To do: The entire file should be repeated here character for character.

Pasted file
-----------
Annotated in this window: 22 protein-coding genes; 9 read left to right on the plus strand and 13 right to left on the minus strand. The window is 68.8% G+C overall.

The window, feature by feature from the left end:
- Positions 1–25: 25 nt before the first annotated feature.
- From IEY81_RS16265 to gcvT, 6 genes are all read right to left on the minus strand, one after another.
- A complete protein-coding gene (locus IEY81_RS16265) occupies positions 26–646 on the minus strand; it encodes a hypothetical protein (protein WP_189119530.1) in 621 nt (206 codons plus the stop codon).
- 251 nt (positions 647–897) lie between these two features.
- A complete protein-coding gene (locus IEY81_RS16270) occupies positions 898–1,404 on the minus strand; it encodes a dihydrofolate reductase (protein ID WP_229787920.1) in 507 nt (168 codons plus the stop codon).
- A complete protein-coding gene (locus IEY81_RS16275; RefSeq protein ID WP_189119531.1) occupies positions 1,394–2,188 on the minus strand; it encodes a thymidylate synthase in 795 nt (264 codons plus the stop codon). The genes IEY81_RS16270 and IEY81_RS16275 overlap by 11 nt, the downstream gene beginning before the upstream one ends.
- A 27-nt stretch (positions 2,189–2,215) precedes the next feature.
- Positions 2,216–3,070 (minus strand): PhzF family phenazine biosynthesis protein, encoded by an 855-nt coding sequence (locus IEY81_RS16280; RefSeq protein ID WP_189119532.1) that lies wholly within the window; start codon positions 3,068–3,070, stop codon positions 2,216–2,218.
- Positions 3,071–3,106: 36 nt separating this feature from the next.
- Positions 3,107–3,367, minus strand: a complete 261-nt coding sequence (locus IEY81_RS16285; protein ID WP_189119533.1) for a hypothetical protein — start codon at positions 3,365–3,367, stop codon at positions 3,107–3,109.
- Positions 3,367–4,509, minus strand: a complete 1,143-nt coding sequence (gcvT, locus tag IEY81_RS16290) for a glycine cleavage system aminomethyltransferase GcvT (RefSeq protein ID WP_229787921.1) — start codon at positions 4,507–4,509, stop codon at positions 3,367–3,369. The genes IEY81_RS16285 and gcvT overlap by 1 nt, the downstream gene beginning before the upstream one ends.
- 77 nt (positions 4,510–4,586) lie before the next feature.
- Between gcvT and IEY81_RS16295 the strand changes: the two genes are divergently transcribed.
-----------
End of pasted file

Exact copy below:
Annotated in this window: 22 protein-coding genes; 9 read left to right on the plus strand and 13 right to left on the minus strand. The window is 68.8% G+C overall.

The window, feature by feature from the left end:
- Positions 1–25: 25 nt before the first annotated feature.
- From IEY81_RS16265 to gcvT, 6 genes are all read right to left on the minus strand, one after another.
- A complete protein-coding gene (locus IEY81_RS16265) occupies positions 26–646 on the minus strand; it encodes a hypothetical protein (protein WP_189119530.1) in 621 nt (206 codons plus the stop codon).
- 251 nt (positions 647–897) lie between these two features.
- A complete protein-coding gene (locus IEY81_RS16270) occupies positions 898–1,404 on the minus strand; it encodes a dihydrofolate reductase (protein ID WP_229787920.1) in 507 nt (168 codons plus the stop codon).
- A complete protein-coding gene (locus IEY81_RS16275; RefSeq protein ID WP_189119531.1) occupies positions 1,394–2,188 on the minus strand; it encodes a thymidylate synthase in 795 nt (264 codons plus the stop codon). The genes IEY81_RS16270 and IEY81_RS16275 overlap by 11 nt, the downstream gene beginning before the upstream one ends.
- A 27-nt stretch (positions 2,189–2,215) precedes the next feature.
- Positions 2,216–3,070 (minus strand): PhzF family phenazine biosynthesis protein, encoded by an 855-nt coding sequence (locus IEY81_RS16280; RefSeq protein ID WP_189119532.1) that lies wholly within the window; start codon positions 3,068–3,070, stop codon positions 2,216–2,218.
- Positions 3,071–3,106: 36 nt separating this feature from the next.
- Positions 3,107–3,367, minus strand: a complete 261-nt coding sequence (locus IEY81_RS16285; protein ID WP_189119533.1) for a hypothetical protein — start codon at positions 3,365–3,367, stop codon at positions 3,107–3,109.
- Positions 3,367–4,509, minus strand: a complete 1,143-nt coding sequence (gcvT, locus tag IEY81_RS16290) for a glycine cleavage system aminomethyltransferase GcvT (RefSeq protein ID WP_229787921.1) — start codon at positions 4,507–4,509, stop codon at positions 3,367–3,369. The genes IEY81_RS16285 and gcvT overlap by 1 nt, the downstream gene beginning before the upstream one ends.
- 77 nt (positions 4,510–4,586) lie before the next feature.
- Between gcvT and IEY81_RS16295 the strand changes: the two genes are divergently transcribed.